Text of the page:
Wednesday, May 31, 2017

What is in a name?

In school one day, I was asked how I would have felt if she didn’t take my name when we were married. I said that it would hurt my feelings. The girl who asked me said that was a bit old school and times has changed. I guess that was an insult or something. I told them it certainly has. I then said that I hope that I have been living up to it.

After they expressed confusion I elaborated a bit for them. “You see, she just didn’t change her name when we were married, she changed her identity. On that day she no longer was her maiden name. . . she is now my name. As teens you all know how important your identity is. You all work very hard to make yours and keep it safe . . . violently some times. Well, she shed hers on our wedding day. I don’t know about you but that is a lot to live up to. Men will never understand how internally deep a commitment this is to her since they are never expected to give up their identity. But girls are expected to do that. It is kind of the whole submission thing in our society but I take it more as an expectation that I have a job to make sure she never regrets it. I need to remember this and live out this expectation that she has taken my identity and has told the world she is symbolically part of me. I must not fail her expectation or it will be a step to losing her.”

A moment in Wally World got me thinking...

Yesterday in Wally World I answered my phone as I was walking down the isle and if any one knows me, I answer "Hi beautiful" when I talk to my wife. Well, a woman who was looking in my direction gave me the biggest radiant smile until she saw that I was on my phone. She looked down quickly as she noticed this and started to walk away. I finished my call and talked to her for a moment. She said she felt so good when she thought I called her beautiful. I said that she was a pretty girl and that I hope she had a good day. I got me thinking about how people should be given altruistic compliments. Maybe that would make a lot of people's day.


It also got me thinking about how I talk and address my wife. We would have a lot better relationships if all men did the same---

Never call them names or say ANYTHING you will regret - even when you are mad. It can NEVER be taken back.

Tell them every single day how much they are loved and needed- be specific.

Tell them what you love about them - be specific and even when it is silly sounding. I told her how I like the curves of her foot the other day. It was true and I said it when I thought it.

Always talk to them in a soft or normal voice and without anger. Most of the time you are not angry with them anyway.

Have a loving name that you use only for them and you never call anyone else. They will notice, trust me.

Repeat these often even when you are told that it is not needed. It is needed- everyday.

My proposal was personal.

We were watching another one of those shows. You know. The type where a guy goes all out to propose to his girlfriend. She turned to me and said that she wished I had done more in an off hand comment. She has said it before and I am sure it is not really a regret but more of an announcement that she wanted my proposal to be more public for us to brazenly tell the world that we are in love and we will be together forever.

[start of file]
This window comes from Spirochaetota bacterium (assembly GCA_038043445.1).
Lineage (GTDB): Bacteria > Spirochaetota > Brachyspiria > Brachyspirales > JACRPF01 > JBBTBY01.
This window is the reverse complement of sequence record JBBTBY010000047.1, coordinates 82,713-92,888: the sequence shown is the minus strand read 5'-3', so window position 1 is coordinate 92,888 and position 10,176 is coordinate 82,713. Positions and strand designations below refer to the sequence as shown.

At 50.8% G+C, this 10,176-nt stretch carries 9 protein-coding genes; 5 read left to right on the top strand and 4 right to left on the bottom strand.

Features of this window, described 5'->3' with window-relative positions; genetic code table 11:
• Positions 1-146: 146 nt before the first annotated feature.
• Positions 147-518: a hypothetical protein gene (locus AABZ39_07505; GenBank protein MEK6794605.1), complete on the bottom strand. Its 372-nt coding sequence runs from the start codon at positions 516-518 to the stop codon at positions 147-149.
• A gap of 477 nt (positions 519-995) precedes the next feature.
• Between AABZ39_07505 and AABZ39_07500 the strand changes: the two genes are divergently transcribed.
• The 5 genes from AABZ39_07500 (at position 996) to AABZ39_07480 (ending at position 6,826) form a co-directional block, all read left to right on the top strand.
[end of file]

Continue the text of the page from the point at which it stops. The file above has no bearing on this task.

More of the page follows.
And I get that, I really do. There is some stigma about showing off to the world an exclamation of love. It is a reality drama thing. But that is not my thing. I took her out to a nice dinner and we spent a lot of one on one time together. Then I took her back to my dorm room where the lighting was low and the place was quiet. I had a card that distracted her while I got down on one knee and asked the question. It was just us.


Nothing grand and nothing over the top.

Weeks before that night I Prayed to the good Lord. I promised that I would love her and keep her for the rest of my life. We would become one flesh as the Bible puts it and God would look over us as we fulfilled our roles in our union. As far as I was concerned, we were married as of that moment. I had taken it to the Lord and made my promise. All I had to do is ask her if she would do the same. A ceremony and signing a paper is just formalities.

I wanted it to be just us. To me, our marriage would always be just us. I knew that when all the hoopla was over and all the guests were gone, it would be her and me. And, that was the way I wanted to start our life together. I wanted her to know that I wanted her as my wife not as a way to show off to others ( although I do) or as a trophy or show. I wanted her as my wife because she blessed me everyday with her commitment, kindness, and love towards me. I wanted her to know that we, together, make our marriage, not other people and their ideas and thoughts. Just us. Our marriage was a marriage of just us.

So, in a dorm room with soft lighting in the quiet still night, I laid my mind, heart, and soul bare to ask her to be my wife. Even though I was nervous and shaking, I was confident that she would say yes because she was my blessing for being faithful. She is my proof of a Loving God. And she said yes.

I know that I can have some untraditional ways of doing and thinking of these sort of things but this was right and the right way for me. It fit what I feel our marriage is. It is us, through thick and thin. No fan fair or over the top show. Our story of faithfulness and dedication and selfless love is our thing. Who needs to be so extravagant with that kind of love?

Wife Rant


Ok, I talk about my wife and my family a lot. . . Especially my wife. It does not mean I am “whipped” or that I my happiness depends on her or that I idolize her. It means that I recognized the blessing that was given me and I thank the good Lord for having our paths cross that January day back in ’96.